There is, unfortunately, no guaranteed formula leading to Hollywood stardom. Elvis Presley’s two new leading ladies in MGM’s “Live A Little, Love A Little,” demonstrate divergent approaches to successful screen careers.
Miss Carey developed her interest in acting only after working as a Powers model in Denver, Colorado. Miss Yarnall always wanted to become an actress. The “Miss Rheingold” crown was her ticket to Hollywood.
Miss Carey, whose film credits include “El Dorado,” “The Sweet Ride” and “Changes,” is absorbed in her career and is seldom seen at premieres, studio parties or on the interview route.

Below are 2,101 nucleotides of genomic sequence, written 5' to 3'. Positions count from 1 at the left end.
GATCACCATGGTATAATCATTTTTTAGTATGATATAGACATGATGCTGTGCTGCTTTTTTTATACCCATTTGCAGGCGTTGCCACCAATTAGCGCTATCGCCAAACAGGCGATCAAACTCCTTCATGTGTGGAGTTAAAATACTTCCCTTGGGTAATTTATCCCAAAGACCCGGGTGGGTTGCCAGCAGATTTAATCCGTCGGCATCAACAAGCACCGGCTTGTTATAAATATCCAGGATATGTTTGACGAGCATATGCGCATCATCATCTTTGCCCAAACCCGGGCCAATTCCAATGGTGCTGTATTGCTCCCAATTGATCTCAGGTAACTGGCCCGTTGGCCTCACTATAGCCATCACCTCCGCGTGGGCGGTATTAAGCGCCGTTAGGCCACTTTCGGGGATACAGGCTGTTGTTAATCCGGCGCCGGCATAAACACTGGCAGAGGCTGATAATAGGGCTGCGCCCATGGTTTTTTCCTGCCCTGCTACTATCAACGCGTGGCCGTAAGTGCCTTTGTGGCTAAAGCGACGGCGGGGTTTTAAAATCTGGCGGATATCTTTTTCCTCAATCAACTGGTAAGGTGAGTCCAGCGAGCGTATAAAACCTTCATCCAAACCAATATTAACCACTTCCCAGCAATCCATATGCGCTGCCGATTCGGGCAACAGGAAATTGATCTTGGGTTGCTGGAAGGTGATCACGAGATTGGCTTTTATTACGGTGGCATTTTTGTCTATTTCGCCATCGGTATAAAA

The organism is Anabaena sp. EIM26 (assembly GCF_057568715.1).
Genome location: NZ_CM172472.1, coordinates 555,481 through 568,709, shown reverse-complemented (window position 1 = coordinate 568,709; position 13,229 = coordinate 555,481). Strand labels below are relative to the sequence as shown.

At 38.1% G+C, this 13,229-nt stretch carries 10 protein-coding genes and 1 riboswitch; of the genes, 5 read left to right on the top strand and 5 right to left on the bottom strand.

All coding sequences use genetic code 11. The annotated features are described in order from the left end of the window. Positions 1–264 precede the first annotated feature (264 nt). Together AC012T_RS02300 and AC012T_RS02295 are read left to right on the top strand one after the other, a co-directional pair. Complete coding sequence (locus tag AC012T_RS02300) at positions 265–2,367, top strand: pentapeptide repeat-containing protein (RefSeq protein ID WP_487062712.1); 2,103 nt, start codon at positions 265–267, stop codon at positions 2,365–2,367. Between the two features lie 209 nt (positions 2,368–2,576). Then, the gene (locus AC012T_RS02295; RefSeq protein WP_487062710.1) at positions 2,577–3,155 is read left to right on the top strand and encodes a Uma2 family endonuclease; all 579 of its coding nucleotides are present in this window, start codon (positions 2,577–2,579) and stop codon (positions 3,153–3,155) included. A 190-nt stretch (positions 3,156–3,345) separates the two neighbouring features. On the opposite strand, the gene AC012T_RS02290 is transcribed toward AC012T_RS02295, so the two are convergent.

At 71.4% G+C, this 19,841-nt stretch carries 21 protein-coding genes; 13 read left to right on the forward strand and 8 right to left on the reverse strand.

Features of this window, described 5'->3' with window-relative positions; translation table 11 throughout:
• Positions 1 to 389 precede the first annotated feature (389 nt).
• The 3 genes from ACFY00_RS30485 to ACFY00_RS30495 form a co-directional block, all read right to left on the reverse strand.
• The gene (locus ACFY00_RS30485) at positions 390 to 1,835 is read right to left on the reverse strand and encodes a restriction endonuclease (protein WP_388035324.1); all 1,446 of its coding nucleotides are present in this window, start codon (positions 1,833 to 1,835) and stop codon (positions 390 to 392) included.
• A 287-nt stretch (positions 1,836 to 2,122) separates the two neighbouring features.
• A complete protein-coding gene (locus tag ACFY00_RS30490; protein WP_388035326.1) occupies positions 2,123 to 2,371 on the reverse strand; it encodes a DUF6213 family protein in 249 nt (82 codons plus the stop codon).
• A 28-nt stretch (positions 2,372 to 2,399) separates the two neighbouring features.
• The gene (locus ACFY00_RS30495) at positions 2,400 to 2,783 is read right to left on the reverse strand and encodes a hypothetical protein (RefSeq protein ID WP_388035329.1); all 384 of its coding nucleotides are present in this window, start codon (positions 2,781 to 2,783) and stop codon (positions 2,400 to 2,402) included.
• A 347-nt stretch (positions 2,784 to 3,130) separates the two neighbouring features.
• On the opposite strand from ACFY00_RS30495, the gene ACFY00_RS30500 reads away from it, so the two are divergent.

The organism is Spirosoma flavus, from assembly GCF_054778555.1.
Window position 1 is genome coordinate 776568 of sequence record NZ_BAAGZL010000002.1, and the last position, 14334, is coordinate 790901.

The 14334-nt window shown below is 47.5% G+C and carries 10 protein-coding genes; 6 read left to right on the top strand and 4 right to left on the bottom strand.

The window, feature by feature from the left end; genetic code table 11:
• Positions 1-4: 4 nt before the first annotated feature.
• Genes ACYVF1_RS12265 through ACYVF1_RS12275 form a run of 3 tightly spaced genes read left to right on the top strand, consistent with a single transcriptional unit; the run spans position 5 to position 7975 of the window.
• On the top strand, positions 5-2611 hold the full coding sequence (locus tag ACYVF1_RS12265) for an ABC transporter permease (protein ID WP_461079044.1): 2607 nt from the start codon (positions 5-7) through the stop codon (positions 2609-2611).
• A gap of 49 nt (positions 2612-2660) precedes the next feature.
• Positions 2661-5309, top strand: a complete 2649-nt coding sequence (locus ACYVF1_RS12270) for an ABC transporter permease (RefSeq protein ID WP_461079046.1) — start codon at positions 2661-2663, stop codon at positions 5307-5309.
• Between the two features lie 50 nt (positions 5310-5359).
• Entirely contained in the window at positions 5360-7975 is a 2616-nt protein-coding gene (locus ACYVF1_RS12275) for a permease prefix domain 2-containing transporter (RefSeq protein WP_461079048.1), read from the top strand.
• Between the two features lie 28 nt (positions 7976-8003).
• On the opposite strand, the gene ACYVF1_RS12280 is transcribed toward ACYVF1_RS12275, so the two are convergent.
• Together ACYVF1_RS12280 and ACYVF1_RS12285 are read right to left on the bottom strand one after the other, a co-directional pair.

Every bit as professional as Miss Carey, her counterpart believes in being seen almost everywhere. Celeste Yarnall has served as queen of numerous charity affairs and such public events as the Los Angeles Home Show. As opposed to her co-star, who avoids news cameras, Miss Yarnall wowed newsmen at the 1967 Cannes Film Festival where she was voted “most photogenic beauty” in attendance.
Says Miss Yarnall: “An actress is a public person who must be seen around the clock.” Avers Miss Carey: “When I leave the studio my life is my own.”
Producer Douglas Lawrence and director Norman Taurog, who made “Live A Little, Love a Little,” agree the two actresses are alike in one respect. Both have the talent to take them all the way to the top.
Colorado Springs Gazette Telegraph Sat Dec 7, 1968